Spoon-feeding link to child obesity 'not proven'

Behind the Headlines

Wednesday January 8 2014

The majority of toddlers in both groups were of a normal weight

Weaning is recommended around the age of six months

"Spoon-fed babies more likely to be overweight," reports The Independent. The study the news comes from found an association between feeding techniques and weight gain, although many other factors may also be involved.

The study looked at whether the way mothers introduced solid foods to their babies (weaning) was linked to the child's weight and their "eating style" as a toddler. Researchers looked at two methods of weaning: "traditional" spoon-feeding and what is termed baby-led weaning (BLW), where babies pick up food and feed themselves.

The study found that the BLW babies were less likely to be overweight when assessed between the ages of 18 and 24 months. However, babies in both groups were predominantly of a normal weight.

The researchers speculate that the BLW approach may lead to better appetite control in later life, but this speculation remains entirely hypothetical. However, they did find a bigger "satiety response" in the BLW group, which is the child's ability to regulate what they eat when they feel full.

The study does not show that spoon-feeding causes obesity. It has several limitations, including the fact that it is based on mothers self-reporting, which might affect its reliability. A longer follow-up period would also be useful, as it is currently unclear whether toddlers who were overweight would stay that way in the future.

Still, parental approaches to feeding are an important area of research. Experts agree that a relaxed attitude to feeding and allowing babies to explore food is best for the child, although this is often easier said than done.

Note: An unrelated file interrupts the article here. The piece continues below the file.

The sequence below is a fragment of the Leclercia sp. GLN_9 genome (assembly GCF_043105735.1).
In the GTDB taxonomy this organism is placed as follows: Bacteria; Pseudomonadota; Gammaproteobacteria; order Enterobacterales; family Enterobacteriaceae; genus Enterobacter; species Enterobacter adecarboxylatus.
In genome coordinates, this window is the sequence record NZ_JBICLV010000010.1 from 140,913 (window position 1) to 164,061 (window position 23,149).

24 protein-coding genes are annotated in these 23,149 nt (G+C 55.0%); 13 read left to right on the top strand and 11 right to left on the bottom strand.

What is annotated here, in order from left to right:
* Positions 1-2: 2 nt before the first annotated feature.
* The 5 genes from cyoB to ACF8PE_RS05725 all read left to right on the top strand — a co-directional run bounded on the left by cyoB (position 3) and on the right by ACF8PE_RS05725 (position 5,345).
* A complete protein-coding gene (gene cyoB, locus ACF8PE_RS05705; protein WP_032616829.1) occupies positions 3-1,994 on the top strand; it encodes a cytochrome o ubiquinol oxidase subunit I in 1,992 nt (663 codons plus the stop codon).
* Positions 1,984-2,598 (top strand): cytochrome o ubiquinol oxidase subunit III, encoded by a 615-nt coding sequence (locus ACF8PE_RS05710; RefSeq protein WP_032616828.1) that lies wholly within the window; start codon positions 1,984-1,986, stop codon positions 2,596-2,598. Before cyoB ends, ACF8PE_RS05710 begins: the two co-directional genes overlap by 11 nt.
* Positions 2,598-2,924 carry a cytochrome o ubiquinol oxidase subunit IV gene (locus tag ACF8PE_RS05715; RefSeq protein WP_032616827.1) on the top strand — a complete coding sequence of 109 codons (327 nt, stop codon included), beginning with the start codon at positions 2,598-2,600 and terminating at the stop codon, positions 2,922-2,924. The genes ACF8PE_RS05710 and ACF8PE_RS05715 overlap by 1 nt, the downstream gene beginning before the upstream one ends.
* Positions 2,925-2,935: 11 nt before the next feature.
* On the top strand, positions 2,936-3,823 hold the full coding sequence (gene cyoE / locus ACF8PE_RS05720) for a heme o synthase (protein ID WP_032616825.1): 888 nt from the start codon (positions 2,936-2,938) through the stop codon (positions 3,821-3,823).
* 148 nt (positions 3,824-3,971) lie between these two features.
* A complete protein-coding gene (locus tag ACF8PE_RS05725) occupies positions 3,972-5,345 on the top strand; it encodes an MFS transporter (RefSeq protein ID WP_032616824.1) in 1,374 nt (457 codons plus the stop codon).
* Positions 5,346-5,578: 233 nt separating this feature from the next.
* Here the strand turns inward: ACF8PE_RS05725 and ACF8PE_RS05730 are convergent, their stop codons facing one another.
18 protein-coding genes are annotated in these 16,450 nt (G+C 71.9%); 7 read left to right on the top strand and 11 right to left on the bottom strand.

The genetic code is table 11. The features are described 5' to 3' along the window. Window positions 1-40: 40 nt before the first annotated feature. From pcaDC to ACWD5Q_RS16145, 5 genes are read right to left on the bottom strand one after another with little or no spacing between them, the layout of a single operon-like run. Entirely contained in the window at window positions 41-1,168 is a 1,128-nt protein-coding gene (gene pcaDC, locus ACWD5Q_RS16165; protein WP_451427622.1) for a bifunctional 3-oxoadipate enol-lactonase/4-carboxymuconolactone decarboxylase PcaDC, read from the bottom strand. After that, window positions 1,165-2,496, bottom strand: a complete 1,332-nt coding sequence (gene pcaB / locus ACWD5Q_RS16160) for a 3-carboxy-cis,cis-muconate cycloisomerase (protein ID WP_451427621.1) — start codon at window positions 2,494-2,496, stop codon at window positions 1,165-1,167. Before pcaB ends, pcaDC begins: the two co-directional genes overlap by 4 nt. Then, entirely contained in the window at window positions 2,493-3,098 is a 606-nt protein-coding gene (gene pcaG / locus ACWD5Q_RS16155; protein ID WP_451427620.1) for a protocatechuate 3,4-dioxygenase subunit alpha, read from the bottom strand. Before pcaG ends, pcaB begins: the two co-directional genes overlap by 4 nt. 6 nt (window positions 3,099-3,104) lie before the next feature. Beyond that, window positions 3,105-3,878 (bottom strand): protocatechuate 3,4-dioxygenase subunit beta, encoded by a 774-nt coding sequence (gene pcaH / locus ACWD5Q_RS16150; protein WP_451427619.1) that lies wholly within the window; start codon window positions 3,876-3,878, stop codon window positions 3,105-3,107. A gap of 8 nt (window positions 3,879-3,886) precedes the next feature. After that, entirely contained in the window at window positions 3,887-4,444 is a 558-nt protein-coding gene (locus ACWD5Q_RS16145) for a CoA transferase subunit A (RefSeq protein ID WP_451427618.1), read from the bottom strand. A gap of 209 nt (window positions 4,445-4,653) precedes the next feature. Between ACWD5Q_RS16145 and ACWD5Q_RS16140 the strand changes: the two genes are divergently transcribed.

When to wean?

Introducing your baby to solid foods – often called "weaning" – should start when your baby is around six months old.

 

It is a really important step in your baby's development, and it can be great fun to explore new flavours and textures together.

 

Read more advice about introducing your baby to solid foods.

Where did the story come from?

The study was carried out by researchers from Swansea University. There is no information about external funding. It was published in the peer-reviewed journal Pediatric Obesity.

This study was covered rather too uncritically in both The Independent and the Daily Mail.

The Independent reports on the study as if the researchers' hypothesis that baby-led weaning leads to better appetite control in later life is a proven fact. This is certainly not the case.

 

What kind of research was this?

This was a cohort study looking at whether the way babies were weaned was linked to their eating behaviour and weight at 18-24 months.

This type of study is often used to examine whether certain lifestyle factors are linked to later health outcomes, but it cannot prove cause and effect.

It is always possible that other factors (confounders) may influence the results of a cohort study, although researchers usually try to take these factors into account.

A lot of supportive evidence is needed before we can be reasonably certain that a lifestyle habit or exposure directly causes a health outcome. Ideally, as the researchers point out, a randomised controlled trial would be carried out.